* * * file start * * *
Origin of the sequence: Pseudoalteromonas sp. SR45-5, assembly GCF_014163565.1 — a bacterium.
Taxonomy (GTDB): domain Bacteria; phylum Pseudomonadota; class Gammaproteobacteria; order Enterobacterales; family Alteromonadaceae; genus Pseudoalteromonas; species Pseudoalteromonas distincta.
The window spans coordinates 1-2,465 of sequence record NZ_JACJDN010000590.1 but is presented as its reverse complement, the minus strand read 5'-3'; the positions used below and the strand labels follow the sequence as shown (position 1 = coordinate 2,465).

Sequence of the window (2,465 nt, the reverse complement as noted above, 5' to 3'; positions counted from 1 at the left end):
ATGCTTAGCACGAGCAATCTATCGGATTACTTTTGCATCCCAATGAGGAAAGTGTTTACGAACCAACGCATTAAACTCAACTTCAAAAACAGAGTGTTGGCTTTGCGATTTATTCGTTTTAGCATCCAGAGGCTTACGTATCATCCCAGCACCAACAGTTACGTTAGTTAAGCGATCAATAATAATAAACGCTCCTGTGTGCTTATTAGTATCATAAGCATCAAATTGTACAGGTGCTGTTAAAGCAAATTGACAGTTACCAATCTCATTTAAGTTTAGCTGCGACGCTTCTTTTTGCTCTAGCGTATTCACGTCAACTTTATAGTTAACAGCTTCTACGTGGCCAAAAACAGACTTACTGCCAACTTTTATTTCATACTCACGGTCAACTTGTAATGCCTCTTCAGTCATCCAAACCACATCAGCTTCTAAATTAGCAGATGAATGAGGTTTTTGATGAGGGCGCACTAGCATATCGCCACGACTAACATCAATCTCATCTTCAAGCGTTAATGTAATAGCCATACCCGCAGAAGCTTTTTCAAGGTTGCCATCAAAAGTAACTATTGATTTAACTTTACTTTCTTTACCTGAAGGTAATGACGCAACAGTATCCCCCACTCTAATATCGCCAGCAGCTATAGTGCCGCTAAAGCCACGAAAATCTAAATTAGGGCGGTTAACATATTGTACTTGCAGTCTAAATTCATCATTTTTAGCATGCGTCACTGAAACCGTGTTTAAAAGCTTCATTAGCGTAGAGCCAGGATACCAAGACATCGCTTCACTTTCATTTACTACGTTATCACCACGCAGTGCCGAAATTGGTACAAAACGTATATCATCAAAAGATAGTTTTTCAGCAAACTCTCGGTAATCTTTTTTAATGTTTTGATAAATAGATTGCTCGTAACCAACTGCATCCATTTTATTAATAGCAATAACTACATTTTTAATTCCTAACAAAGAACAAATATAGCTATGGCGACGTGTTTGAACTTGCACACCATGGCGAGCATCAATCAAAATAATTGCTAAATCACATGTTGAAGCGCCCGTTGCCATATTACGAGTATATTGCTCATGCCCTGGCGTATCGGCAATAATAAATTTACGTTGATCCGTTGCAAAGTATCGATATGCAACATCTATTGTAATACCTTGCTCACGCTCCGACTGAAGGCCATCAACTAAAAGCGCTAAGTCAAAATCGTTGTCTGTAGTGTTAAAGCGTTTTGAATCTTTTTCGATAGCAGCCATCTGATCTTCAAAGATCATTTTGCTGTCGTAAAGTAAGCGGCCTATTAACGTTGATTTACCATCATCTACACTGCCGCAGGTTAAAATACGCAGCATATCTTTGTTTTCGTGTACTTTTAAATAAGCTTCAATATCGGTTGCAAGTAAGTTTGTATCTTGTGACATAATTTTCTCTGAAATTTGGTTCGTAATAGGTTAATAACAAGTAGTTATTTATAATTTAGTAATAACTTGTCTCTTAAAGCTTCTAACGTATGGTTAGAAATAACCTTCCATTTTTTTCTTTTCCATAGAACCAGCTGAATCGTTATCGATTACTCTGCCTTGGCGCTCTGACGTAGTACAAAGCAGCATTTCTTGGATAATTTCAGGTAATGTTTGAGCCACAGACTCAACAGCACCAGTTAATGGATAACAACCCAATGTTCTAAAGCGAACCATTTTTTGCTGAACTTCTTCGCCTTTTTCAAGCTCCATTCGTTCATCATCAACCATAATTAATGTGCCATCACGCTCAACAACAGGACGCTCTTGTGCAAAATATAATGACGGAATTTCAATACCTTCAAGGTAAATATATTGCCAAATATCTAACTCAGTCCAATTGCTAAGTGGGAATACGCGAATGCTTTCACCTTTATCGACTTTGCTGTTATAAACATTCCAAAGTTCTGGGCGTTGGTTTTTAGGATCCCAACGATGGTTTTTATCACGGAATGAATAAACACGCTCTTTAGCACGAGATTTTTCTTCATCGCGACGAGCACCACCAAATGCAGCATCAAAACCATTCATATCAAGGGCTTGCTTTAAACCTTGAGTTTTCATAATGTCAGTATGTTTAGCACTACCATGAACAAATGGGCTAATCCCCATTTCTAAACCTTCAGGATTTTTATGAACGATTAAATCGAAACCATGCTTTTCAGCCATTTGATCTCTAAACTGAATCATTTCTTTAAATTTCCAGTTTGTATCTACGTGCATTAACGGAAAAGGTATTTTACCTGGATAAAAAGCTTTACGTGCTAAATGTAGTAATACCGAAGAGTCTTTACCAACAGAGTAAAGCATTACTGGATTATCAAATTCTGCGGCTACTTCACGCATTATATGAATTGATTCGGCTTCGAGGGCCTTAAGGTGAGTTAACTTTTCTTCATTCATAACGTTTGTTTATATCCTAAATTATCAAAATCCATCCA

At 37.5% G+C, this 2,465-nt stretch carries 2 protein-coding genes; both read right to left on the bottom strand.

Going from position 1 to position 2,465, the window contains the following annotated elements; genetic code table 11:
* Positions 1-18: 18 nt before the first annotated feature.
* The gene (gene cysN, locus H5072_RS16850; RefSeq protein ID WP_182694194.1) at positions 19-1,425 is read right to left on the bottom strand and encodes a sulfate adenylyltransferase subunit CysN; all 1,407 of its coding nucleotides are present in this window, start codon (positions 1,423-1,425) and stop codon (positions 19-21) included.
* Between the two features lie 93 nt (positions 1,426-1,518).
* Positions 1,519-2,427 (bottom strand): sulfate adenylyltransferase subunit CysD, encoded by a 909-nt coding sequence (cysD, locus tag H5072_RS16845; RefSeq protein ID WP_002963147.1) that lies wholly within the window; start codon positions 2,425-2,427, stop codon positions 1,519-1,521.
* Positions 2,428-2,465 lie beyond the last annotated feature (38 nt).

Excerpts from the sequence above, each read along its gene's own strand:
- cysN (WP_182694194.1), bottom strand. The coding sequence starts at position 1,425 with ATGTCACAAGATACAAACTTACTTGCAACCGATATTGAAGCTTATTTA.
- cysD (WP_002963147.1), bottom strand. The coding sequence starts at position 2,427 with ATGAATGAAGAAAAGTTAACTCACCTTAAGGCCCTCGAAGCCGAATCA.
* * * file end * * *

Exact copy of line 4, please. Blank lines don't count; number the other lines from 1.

Sequence of the window (2,465 nt, the reverse complement as noted above, 5' to 3'; positions counted from 1 at the left end):